Some parents have a terrible time trying to get their kids to eat all the right foods. But at one summer camp, the kids are not only eating healthy foods, they're cooking them from scratch .
It's all happening at a culinary camp being held at the Bowling Green Technical College.
Spaghetti and meatballs and fresh bread. It sounds like a nice dinner out, but that's what's on the menu at the culinary camp for kids.
"One group was making meatballs, one was making sauce, one was making bread. It all came together for a classic Italian meal," Culinary Arts Professor Michael Riggs said.
The camp is hands-on experience for top chefs in training, even if they can't quite reach the table yet.
"They've had a week to work in a professional kitchen, which many people don't get until they're 16, 18 or even in college," Culinary Arts Professor Lisa Hunt said.
But the two chefs in charge are quick to point out this camp is all about nutrition. The dishes made in this kitchen are low in sugar and low in fat.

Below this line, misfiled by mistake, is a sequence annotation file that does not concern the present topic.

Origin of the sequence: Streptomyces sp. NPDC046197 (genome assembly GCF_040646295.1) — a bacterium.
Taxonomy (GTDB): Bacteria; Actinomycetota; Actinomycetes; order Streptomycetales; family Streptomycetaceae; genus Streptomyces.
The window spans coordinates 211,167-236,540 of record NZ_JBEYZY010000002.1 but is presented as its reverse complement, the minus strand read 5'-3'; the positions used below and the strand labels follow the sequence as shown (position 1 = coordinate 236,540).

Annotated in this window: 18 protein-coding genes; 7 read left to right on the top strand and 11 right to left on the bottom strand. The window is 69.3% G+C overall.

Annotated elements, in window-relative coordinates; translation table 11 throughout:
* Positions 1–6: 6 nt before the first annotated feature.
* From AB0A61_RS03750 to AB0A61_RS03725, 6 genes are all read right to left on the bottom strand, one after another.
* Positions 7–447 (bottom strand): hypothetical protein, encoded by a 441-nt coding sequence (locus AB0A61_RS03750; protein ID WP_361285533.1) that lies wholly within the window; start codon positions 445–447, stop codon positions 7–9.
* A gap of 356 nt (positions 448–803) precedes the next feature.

"Both Chef Riggs and I have kids the same age as the campers are. So we really wanted to do something for kids that age that had to do with cooking, health and exercise," Riggs said.
And how does it all taste? Well, the empty plates say it all. But whether the kids are making plans to become a master chef or are just here for the food, camp organizers said that they're benefiting from the experience.
"What they're learning are skill sets to be used in professional life. Just being in this kitchen for a week has given them a heads up on their future," Hunt said.
The culinary camp is for kids ages 8 to 12. But camp organizers are discussing the idea of establishing a new culinary camp that would allow teens 14 to 16 to continue practicing their cooking skills in an advanced program.